Regarding the required proof of death of a human being, the fact of death may be proved by production of a post mortem report or evidence of witnesses who state that they knew the deceased and attended the burial or saw the dead body. Although there is no post mortem report, the testimony of P.W.2 Eriko Charles, a grandson of the deceased who saw the body and attended the funeral is sufficient as proof at this stage that Odria Siginia is dead.
As to whether that death was as a result of an unlawful act, it is the law that any homicide (the killing of a human being by another) is presumed to have been caused unlawfully unless it was accidental or it was authorized by law. In the instant case, there is no direct evidence explaining the circumstances in which the deceased died. P.W.2 Eriko Charles suspected that her death involved foul play on the basis of his observation that the neck was swollen and was too flexible. The quality of this evidence is inadequate and incapable of ruling out natural or accidental death. No reasonable tribunal could on basis of that evidence draw the inference that Odria Siginia’s death was a homicide. It is unfortunate that the body of the deceased was interred before the conduct of an autopsy. For that reason, the prosecution has failed to lead credible evidence capable of explaining the cause of death as having been unlawful.
As to whether this death was actuated by malice aforethought, malice aforethought is defined by section 191 of the Penal Code Act as either an intention to cause death of a person or knowledge that the act causing death will probably cause the death of some person. The question is whether anyone intended to cause the death of the deceased or knew that death would result from their act. Malice aforethought is a mental element that is difficult to prove by direct evidence. Courts usually consider weapon used (in this case none was recovered) and the manner it was applied (fatal injury only suspected by lay observation) and the part of the body of the victim that was targeted (the neck suspected). The ferocity can be determined from the impact (suspected strangulation). In the circumstances, malice aforethought could only be inferred if there was evidence of an unlawful cause of death. Since the evidence led so far is incapable of ruling out natural or accidental death, no reasonable tribunal could in the circumstances conclude that Odria Siginia’s death was caused with malice aforethought. For that reason, the prosecution has failed to lead credible evidence capable of supporting such a finding.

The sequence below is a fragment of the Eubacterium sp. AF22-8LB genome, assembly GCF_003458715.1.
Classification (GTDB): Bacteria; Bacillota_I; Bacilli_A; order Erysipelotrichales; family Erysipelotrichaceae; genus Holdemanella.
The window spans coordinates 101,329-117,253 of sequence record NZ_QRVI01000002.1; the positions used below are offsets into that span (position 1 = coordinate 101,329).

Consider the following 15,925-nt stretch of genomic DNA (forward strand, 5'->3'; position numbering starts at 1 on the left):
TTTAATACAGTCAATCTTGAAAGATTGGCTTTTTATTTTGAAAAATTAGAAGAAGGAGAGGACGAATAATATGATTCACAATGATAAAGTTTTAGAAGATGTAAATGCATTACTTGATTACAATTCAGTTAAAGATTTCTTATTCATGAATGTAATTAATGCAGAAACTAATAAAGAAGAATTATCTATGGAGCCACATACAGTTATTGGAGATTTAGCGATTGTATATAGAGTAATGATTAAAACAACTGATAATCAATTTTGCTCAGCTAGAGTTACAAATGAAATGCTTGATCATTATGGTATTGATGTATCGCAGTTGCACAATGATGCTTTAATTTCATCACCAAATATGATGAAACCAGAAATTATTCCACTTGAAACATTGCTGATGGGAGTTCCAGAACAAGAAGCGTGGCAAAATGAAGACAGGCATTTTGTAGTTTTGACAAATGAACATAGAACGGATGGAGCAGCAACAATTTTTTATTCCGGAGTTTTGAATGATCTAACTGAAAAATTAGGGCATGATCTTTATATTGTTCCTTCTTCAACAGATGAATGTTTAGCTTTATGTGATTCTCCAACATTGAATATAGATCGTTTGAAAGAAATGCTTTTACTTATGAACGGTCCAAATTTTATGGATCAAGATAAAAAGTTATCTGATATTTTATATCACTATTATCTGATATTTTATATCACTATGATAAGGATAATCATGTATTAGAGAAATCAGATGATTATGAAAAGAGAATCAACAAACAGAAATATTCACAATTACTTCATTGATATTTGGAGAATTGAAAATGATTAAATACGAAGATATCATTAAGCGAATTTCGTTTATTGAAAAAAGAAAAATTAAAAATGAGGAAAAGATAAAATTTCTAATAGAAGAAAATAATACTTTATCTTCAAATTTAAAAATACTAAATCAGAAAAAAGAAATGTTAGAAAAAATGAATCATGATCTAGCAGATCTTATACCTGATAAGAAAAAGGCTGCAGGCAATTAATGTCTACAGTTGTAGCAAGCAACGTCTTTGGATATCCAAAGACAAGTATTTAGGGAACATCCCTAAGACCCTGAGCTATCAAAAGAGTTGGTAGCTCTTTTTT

Lastly, as to whether there is sufficient evidence to implicate the accused has having caused Odria Siginia’s death, unlawfully and with malice aforethought, this required the production of credible direct or circumstantial evidence placing the accused at the scene of the crime as the perpetrator of the offence. In this, the prosecution relies entirely on circumstantial evidence. P.W.2 suspects accused only because the used to reside with the deceased, he was not at home when she was discovered dead but he met him coming from the direction of Congo that morning as the witness went to inform other relatives about the death which had occurred, the accused did not sit with other mourners at the burial but was seen instead at the precincts of the compound harvesting bitter berries for sale. This in my view is not circumstantial evidence of the quality that irresistibly points to the guilt of the accused. It is also equally consistent with the behaviour of an ill mannered person. No reasonable tribunal could on the basis of that evidence conclude that the accused caused Odria Siginia’s death. For that reason, the prosecution has failed to lead credible evidence capable of supporting such a finding.
Having evaluated the evidence, I have formed the opinion that if the accused chose to remain silent, this court would not have evidence sufficient to hold him responsible for the the death of the deceased. I therefore find that no prima facie case has been made out requiring the accused to be put on his defence. I accordingly, find the accused not guilty and hereby acquit him of the offence of Murder c/s 188 and 189 of the Penal Code Act. He should be set free forthwith unless he is lawfully held on other charges.
Dated at Arua this 8th day of February, 2017. …………………………………..